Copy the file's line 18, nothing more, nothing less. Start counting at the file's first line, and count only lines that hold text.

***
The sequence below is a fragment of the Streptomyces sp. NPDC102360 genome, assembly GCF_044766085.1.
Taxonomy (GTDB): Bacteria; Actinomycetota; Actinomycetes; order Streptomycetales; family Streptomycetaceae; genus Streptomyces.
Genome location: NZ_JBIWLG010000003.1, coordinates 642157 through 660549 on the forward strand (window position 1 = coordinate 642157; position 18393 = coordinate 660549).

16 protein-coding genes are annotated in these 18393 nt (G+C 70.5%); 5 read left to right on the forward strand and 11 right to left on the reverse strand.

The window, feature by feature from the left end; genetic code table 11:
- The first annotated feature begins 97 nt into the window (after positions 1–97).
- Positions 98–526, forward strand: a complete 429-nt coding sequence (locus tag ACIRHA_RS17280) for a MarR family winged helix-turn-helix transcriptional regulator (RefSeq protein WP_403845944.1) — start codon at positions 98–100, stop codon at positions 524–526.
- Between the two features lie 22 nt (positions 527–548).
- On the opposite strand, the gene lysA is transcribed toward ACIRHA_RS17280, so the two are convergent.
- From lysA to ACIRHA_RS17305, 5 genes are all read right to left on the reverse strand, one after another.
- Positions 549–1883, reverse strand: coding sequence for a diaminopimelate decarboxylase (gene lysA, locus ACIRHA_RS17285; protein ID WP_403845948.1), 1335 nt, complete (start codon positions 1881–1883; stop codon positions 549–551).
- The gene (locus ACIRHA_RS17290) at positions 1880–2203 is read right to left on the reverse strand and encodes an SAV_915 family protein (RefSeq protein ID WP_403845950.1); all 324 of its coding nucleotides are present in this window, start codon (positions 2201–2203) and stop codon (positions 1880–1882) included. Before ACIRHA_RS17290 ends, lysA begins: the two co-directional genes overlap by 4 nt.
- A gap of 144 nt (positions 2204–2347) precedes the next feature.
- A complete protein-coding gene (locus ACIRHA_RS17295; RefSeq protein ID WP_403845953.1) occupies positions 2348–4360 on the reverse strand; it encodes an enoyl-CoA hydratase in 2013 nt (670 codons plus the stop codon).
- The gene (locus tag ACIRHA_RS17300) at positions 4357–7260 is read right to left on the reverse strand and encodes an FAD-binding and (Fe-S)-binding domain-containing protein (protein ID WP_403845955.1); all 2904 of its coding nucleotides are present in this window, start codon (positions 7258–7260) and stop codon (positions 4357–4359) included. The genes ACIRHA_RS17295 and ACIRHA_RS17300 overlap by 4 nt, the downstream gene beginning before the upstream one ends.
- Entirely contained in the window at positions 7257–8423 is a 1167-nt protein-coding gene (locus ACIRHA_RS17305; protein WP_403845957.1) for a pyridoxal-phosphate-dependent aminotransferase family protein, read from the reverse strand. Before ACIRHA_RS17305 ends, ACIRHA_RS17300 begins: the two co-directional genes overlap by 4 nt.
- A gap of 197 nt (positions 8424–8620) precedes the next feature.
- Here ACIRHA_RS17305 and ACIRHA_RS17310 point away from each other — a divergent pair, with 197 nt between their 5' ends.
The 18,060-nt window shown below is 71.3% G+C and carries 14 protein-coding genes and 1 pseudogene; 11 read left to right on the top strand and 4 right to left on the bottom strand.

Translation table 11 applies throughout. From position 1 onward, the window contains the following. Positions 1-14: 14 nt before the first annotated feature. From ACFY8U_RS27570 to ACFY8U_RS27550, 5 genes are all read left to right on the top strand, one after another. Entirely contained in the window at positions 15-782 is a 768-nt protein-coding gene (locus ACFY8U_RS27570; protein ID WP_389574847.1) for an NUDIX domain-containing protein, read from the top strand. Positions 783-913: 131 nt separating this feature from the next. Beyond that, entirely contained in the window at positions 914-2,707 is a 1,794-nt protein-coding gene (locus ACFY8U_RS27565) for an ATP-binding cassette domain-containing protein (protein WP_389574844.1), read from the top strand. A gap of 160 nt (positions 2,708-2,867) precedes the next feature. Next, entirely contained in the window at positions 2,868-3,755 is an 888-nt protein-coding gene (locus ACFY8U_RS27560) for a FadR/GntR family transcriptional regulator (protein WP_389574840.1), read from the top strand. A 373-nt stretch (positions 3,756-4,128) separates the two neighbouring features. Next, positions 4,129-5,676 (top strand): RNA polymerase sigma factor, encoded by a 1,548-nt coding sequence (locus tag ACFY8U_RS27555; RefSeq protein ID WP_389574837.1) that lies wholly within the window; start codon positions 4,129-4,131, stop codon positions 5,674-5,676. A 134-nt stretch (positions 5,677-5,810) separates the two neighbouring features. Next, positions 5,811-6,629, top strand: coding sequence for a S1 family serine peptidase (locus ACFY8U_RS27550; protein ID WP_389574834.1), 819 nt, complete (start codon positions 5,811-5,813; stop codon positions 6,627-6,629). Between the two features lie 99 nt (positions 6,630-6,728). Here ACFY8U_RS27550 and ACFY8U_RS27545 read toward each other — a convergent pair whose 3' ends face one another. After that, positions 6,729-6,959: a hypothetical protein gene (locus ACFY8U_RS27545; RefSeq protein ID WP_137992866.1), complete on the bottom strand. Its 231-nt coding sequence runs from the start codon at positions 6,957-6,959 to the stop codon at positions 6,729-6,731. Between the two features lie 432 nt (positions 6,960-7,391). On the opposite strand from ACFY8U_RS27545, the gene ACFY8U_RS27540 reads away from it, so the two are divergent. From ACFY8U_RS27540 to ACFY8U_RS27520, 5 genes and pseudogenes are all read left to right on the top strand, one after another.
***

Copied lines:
- Here ACIRHA_RS17305 and ACIRHA_RS17310 point away from each other — a divergent pair, with 197 nt between their 5' ends.